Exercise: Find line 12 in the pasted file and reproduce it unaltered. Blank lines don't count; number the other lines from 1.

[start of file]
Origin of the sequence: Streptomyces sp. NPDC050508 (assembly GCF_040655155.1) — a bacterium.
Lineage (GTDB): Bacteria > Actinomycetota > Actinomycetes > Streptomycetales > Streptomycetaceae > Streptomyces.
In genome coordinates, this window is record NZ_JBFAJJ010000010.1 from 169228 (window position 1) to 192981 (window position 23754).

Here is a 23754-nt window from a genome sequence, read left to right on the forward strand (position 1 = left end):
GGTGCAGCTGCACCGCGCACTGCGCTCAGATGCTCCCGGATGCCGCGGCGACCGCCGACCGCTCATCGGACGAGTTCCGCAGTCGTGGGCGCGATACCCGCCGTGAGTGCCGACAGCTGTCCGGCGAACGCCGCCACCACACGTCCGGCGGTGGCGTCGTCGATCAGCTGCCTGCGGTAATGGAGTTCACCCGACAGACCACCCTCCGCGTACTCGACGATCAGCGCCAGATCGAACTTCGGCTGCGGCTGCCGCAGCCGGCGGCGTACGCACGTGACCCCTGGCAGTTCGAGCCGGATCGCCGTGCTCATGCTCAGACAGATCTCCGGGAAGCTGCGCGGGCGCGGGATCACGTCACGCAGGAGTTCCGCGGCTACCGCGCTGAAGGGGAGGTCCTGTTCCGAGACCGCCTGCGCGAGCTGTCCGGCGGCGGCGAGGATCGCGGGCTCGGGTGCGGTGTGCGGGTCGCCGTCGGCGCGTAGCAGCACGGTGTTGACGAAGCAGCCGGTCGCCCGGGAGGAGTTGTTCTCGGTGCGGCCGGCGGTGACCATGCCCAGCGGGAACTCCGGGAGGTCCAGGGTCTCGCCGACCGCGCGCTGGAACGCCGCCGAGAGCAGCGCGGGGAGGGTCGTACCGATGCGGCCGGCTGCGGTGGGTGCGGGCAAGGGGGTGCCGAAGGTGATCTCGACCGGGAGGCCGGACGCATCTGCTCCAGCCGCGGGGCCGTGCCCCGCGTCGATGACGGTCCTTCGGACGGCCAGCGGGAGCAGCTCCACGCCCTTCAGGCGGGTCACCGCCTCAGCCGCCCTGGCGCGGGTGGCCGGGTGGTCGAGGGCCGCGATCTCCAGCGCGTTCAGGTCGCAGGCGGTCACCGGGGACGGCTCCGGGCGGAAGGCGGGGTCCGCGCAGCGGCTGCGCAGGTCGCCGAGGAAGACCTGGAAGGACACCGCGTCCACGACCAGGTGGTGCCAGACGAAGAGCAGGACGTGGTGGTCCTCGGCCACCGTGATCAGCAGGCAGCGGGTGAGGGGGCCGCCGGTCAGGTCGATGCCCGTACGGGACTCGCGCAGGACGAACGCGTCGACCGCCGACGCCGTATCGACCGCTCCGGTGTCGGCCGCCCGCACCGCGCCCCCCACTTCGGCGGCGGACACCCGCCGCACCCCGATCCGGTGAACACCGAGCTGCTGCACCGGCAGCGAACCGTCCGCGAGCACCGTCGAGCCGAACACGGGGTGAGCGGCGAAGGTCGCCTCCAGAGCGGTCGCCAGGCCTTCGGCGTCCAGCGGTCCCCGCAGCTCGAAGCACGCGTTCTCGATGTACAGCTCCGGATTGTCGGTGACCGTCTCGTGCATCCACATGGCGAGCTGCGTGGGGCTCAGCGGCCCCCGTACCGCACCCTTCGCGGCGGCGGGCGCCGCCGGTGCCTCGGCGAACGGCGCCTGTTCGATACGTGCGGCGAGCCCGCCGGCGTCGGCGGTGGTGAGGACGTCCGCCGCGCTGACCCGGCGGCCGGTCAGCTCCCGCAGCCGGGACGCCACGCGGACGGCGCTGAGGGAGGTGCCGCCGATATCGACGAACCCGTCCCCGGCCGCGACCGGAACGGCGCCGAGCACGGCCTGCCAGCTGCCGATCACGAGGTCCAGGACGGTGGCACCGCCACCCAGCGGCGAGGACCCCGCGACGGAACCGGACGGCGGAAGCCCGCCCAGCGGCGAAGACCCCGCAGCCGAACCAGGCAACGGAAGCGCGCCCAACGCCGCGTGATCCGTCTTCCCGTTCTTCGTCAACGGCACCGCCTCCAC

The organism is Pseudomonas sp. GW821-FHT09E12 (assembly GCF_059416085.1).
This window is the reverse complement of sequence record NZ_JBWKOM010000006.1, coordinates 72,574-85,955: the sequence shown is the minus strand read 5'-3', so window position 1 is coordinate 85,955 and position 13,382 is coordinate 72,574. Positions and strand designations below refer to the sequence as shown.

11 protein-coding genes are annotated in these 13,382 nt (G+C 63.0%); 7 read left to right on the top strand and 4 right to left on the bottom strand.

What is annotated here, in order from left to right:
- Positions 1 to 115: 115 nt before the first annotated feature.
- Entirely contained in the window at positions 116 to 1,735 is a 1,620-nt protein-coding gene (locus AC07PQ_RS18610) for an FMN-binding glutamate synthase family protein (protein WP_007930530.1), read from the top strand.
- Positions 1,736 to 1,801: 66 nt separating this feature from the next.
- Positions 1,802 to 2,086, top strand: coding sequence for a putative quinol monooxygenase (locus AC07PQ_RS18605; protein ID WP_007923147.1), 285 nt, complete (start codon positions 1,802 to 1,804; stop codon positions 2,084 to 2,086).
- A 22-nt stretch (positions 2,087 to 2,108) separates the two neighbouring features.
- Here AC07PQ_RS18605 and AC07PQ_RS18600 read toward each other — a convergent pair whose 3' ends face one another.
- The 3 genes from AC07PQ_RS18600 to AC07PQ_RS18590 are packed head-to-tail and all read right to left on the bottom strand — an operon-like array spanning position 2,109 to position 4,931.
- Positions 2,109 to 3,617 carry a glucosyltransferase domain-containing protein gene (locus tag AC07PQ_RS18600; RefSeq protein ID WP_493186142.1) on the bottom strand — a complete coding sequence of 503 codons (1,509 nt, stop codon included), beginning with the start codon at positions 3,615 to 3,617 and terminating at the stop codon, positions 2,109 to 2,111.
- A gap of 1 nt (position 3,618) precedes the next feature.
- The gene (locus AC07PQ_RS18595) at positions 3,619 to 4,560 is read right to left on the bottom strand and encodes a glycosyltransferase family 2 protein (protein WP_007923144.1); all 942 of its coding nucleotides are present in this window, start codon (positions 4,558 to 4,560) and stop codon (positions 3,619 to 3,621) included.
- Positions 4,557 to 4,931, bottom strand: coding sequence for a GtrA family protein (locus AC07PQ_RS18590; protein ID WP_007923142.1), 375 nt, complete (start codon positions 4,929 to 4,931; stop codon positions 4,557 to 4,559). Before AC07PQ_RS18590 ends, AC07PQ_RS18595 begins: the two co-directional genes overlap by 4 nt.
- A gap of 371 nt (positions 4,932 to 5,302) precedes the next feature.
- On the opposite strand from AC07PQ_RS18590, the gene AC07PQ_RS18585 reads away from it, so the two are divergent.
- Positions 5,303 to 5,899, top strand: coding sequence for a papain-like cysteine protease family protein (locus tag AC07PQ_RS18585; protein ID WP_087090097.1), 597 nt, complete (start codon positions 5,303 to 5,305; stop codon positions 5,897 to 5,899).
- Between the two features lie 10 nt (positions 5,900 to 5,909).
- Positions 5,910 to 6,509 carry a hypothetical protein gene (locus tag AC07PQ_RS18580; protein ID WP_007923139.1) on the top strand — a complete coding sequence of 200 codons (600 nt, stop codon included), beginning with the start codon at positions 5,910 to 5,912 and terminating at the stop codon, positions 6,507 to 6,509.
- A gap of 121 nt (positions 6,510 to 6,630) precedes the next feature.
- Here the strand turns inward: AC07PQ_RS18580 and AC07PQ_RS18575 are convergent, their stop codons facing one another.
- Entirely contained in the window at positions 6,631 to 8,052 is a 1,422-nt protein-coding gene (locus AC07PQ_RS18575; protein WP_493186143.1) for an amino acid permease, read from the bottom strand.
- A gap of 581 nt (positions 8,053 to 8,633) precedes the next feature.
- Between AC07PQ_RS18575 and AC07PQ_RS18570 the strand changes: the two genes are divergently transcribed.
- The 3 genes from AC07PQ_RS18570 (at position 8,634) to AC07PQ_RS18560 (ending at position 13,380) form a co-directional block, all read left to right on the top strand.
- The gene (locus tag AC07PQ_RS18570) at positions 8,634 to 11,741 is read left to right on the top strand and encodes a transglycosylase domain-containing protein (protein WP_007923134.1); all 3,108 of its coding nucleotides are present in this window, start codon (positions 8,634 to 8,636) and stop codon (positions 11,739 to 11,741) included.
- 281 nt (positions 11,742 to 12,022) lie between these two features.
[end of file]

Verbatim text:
- Positions 1,736 to 1,801: 66 nt separating this feature from the next.